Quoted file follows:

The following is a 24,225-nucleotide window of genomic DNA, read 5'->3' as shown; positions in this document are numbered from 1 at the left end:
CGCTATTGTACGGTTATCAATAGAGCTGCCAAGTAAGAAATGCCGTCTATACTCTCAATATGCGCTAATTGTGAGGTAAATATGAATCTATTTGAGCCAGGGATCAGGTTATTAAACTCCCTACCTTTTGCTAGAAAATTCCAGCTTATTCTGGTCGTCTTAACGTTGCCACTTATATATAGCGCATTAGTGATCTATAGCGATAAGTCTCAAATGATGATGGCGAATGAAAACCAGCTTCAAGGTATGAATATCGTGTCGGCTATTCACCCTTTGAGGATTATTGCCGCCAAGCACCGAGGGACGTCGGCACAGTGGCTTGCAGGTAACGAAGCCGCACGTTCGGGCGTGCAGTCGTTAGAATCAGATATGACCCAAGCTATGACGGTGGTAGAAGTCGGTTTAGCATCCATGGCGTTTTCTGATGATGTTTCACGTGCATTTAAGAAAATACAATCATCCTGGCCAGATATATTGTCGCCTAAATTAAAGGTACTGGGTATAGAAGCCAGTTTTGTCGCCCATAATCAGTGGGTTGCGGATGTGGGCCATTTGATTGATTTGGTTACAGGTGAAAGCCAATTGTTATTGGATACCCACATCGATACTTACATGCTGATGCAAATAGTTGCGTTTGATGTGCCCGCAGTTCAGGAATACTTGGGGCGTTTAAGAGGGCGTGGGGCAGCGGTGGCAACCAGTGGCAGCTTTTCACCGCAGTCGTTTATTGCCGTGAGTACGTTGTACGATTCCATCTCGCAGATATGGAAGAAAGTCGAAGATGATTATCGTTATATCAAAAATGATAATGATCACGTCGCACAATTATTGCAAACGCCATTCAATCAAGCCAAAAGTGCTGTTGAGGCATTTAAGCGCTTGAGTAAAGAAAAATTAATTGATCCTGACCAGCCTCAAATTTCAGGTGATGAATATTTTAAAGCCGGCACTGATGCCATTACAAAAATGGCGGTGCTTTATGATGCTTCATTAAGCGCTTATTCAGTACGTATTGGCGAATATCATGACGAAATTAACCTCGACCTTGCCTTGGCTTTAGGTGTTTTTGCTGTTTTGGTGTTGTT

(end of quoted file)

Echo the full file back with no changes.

The following is a 24,225-nucleotide window of genomic DNA, read 5'->3' as shown; positions in this document are numbered from 1 at the left end:
CGCTATTGTACGGTTATCAATAGAGCTGCCAAGTAAGAAATGCCGTCTATACTCTCAATATGCGCTAATTGTGAGGTAAATATGAATCTATTTGAGCCAGGGATCAGGTTATTAAACTCCCTACCTTTTGCTAGAAAATTCCAGCTTATTCTGGTCGTCTTAACGTTGCCACTTATATATAGCGCATTAGTGATCTATAGCGATAAGTCTCAAATGATGATGGCGAATGAAAACCAGCTTCAAGGTATGAATATCGTGTCGGCTATTCACCCTTTGAGGATTATTGCCGCCAAGCACCGAGGGACGTCGGCACAGTGGCTTGCAGGTAACGAAGCCGCACGTTCGGGCGTGCAGTCGTTAGAATCAGATATGACCCAAGCTATGACGGTGGTAGAAGTCGGTTTAGCATCCATGGCGTTTTCTGATGATGTTTCACGTGCATTTAAGAAAATACAATCATCCTGGCCAGATATATTGTCGCCTAAATTAAAGGTACTGGGTATAGAAGCCAGTTTTGTCGCCCATAATCAGTGGGTTGCGGATGTGGGCCATTTGATTGATTTGGTTACAGGTGAAAGCCAATTGTTATTGGATACCCACATCGATACTTACATGCTGATGCAAATAGTTGCGTTTGATGTGCCCGCAGTTCAGGAATACTTGGGGCGTTTAAGAGGGCGTGGGGCAGCGGTGGCAACCAGTGGCAGCTTTTCACCGCAGTCGTTTATTGCCGTGAGTACGTTGTACGATTCCATCTCGCAGATATGGAAGAAAGTCGAAGATGATTATCGTTATATCAAAAATGATAATGATCACGTCGCACAATTATTGCAAACGCCATTCAATCAAGCCAAAAGTGCTGTTGAGGCATTTAAGCGCTTGAGTAAAGAAAAATTAATTGATCCTGACCAGCCTCAAATTTCAGGTGATGAATATTTTAAAGCCGGCACTGATGCCATTACAAAAATGGCGGTGCTTTATGATGCTTCATTAAGCGCTTATTCAGTACGTATTGGCGAATATCATGACGAAATTAACCTCGACCTTGCCTTGGCTTTAGGTGTTTTTGCTGTTTTGGTGTTGTT